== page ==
Dave cut up two traffic cones and built a stand for them, so we could safety hold the chickens upside-down while they bled out. To pluck the birds, we borrowed the scalder and the picker from another farm in town. The scalder fills with water and holds it at consistently 147 degrees F, which is hot enough to loosen the feathers on the bird without cooking it. When we tested it out on Tuesday, the scalder took an unbelievably long time to heat up, so Dave built an insulating wooden box to fit around it to help it reach and hold its temperature. The picker is a cylindrical spinning machine that is filled with little rubber fingers. When the scalded bird is placed inside, the rubber fingers pick off all its feathers. The picker is attached to a hose so the feathers can all be washed out the back as the bird spins. The next step, the eviscerating, was done by hand.
Both Mom and I have done a couple processing days with Pete and Jen’s Backyard Birds in Concord, Dave and I have been doing a lot of reading and I’ve dealt with my fair share of chickens and knives working in the food industry, so I felt confident that we could process these birds safety and cleanly. We made sure to keep all our surfaces hosed down and sanitized, and we got the dressed chickens iced as quickly as possible. Processing chickens is time-consuming and sticky work, but it was rewarding to know that we were finally producing our own meat.
Which brings me to my next point: when the chickens died needlessly because of a mistake that I made I felt awful, but when we killed them ourselves them on Thursday I felt nothing but confidence in the fact that we were doing the right thing. Yes, it’s hard to slit a chickens throat, and yes, it can be kind of disgusting to gut it, but we had raised these chickens as humanely as possible, and we killed them as humanely as well, and if I’m going to be eating meat I feel as if this is something that I should know about and experience.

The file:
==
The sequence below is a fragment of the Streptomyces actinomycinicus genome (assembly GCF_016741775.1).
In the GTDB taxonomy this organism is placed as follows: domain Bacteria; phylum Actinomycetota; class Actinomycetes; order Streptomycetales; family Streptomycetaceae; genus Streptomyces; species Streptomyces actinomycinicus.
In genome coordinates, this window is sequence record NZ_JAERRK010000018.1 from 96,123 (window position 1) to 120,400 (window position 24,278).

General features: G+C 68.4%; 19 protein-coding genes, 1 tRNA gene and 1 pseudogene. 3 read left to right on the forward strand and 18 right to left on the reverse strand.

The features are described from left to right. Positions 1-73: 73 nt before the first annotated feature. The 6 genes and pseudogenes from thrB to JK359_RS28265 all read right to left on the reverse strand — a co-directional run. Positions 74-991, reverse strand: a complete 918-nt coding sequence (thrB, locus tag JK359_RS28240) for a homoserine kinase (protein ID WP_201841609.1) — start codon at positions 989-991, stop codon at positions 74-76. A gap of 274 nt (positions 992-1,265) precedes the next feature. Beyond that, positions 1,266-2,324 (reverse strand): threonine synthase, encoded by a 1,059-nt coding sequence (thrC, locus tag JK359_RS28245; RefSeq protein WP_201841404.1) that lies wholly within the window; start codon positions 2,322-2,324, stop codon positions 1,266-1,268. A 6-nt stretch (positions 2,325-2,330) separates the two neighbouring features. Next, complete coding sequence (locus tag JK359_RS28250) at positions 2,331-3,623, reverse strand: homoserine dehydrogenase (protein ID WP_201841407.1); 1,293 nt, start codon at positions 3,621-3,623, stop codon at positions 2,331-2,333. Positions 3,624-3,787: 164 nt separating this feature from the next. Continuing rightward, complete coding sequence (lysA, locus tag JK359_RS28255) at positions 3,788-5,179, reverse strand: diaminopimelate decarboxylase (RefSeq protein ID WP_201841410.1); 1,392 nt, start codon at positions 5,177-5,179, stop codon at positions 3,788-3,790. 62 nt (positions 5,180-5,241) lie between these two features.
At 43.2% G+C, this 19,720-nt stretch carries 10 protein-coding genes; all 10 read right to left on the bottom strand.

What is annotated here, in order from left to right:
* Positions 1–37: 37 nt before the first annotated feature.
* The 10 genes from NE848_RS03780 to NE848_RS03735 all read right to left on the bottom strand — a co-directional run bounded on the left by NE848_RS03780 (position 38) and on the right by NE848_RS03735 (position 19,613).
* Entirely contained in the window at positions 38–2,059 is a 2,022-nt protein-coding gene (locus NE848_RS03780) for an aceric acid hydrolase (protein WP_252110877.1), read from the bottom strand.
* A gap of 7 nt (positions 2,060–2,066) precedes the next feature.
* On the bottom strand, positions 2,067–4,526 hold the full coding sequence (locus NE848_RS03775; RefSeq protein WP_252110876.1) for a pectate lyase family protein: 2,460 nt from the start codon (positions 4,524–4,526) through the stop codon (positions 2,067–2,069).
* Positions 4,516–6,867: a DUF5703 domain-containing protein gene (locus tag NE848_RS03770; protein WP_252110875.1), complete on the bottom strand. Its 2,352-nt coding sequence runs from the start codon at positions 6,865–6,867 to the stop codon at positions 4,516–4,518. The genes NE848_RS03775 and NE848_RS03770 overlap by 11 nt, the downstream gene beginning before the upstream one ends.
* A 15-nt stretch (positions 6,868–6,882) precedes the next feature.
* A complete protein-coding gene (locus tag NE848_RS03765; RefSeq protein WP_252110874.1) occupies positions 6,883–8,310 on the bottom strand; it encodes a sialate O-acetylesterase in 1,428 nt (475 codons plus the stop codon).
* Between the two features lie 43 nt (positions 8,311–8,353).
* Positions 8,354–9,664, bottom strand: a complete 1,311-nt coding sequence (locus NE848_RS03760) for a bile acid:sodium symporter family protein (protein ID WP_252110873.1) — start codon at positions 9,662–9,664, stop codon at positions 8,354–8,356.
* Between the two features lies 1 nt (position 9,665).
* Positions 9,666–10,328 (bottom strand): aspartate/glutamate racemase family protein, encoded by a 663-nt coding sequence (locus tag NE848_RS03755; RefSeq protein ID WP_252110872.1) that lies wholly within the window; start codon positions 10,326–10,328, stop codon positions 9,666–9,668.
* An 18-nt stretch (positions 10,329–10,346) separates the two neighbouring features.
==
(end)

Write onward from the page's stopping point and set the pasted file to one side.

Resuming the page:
With that in mind:
CAUTION: some of these pictures are violent and there is also some blood.
VIEWER DISCRETION ADVISED.
|Checking the temperature on the scalding box. We borrowed the box and the plucker from a farmer couple we know in town. Thank god, it would have been a pretty impossible task without them.|
|The chickens we hung upside in the cones and Dave slit their throats and then let them bleed out into the buckets.|
|Then we scalded them for about a minute.|
|Then they went into the picker, which spins the chicken|
|Next, we cut off their feet and heads and eviscerated the birds. This is done by cutting a hole around the chicken’s vent and extracting their digestive system, heart, liver and lungs.|
|Heads and guts|
After we were finished we immediately put the chickens into an ice bath to cool them down. Then, we went back over them with pliers and a hose to pluck out any stubborn feathers and do quality control (double check to make sure all the birds were properly gutted) before drying them off and bagging them up to go into either the refrigerator or the freezer.
We’ve grilled three chickens to date and they have all been delicious.
>man, I love being a vegetarian, because I can look at this an be 100% disgusted and 0% guilty.
>(note: not disgusted with you guys — you clearly did it as humanely as possible — I just know I couldn’t ever have the nerve to do it myself and so feel good that I don’t have to!)
>I, on the other hand, love being an omnivore, because I can see the care you guys put into this and know you’re just going to get better at it. When I get to taste one I can think “where did this chicken even come from? Oh, right over there.”
Also — Freedom Rangers is going to be my new band name.
>you guys are beautiful and i love every bit of it. also, the first “intestines” picture is amazing